Edwin (George) Morgan

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John Matthias

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Morgan's range is wide. Wide enough, in fact, to touch both of the antagonistic poles of Scottish poetry—Ian Hamilton Finlay and Hugh MacDiarmid—and an amazingly large number of points along the way between them. The trouble with being versatile and working in many forms is that readers (and especially critics) will want one thing or another, this sort of poem or that. Even though the possibility exists that a book manifesting widely divergent techniques can achieve a shape and identity as its parts combine to form a whole, this is not very often admitted, and poets who don't stick pretty much to one mode are likely to be abused for not doing so. All the more reason I should apologize for feeling that [From Glasgow to Saturn] doesn't manage to cohere. Morgan's propensity for trying to pull off strange virtuoso pieces is partly responsible for this. These tend to be overcharged with his admirable energy; they fuse out or explode. And I'm not persuaded by the science fiction poems, the computer assisted poems, or the poems written partially or wholly in made-up words or noises. But the excitement of a poet delighting in language and willing to play with it, and to take risks, is engaging even in poems which are seriously flawed. The book ends with a series of monologues having to do with a particularly grisly abortion, and with ten well made and moving sonnets about the Glasgow poor. There are probably five or six good poets in Edwin Morgan. But a fatal triple-headed muse—trivial, typographical, and trendy—has a few of them in thrall. (pp. 51-2)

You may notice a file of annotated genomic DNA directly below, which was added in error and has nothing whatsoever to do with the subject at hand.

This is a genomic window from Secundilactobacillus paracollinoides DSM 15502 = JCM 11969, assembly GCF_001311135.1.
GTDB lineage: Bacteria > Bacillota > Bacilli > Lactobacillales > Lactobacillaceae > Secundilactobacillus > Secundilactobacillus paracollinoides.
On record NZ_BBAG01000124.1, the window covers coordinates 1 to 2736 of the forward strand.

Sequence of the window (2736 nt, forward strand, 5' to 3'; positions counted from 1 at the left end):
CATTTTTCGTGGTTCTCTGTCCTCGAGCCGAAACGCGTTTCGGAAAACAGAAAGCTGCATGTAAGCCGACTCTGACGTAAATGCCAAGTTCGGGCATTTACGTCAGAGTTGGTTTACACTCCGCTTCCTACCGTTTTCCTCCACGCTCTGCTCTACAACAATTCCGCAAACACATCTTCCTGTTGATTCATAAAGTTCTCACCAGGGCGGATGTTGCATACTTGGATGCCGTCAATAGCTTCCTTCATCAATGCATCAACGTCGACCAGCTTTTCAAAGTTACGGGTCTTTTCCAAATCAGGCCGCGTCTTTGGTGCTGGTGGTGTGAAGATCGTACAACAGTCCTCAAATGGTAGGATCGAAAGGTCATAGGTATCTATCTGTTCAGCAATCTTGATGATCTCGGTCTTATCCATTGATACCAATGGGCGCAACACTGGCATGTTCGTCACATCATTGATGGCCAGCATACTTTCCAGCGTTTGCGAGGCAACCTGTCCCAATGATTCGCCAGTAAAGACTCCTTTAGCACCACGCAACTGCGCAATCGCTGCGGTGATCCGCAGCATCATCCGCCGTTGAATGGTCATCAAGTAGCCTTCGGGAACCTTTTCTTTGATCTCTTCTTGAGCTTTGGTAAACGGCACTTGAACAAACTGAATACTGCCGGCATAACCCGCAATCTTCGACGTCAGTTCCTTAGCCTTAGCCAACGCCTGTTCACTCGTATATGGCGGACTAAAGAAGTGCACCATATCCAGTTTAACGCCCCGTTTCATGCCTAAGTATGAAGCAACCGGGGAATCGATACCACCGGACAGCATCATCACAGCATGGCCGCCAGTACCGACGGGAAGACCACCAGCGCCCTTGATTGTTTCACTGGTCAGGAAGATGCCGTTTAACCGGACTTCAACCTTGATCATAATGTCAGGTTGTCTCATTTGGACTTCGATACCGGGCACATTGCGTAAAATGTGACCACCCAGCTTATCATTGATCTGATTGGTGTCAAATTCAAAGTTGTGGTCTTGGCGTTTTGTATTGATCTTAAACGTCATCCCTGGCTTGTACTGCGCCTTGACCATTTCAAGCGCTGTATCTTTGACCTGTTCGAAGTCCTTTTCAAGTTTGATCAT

John Matthias, "Travellers," in Poetry, Vol. CXXIV, No. 1, April, 1974, pp. 45-55.∗

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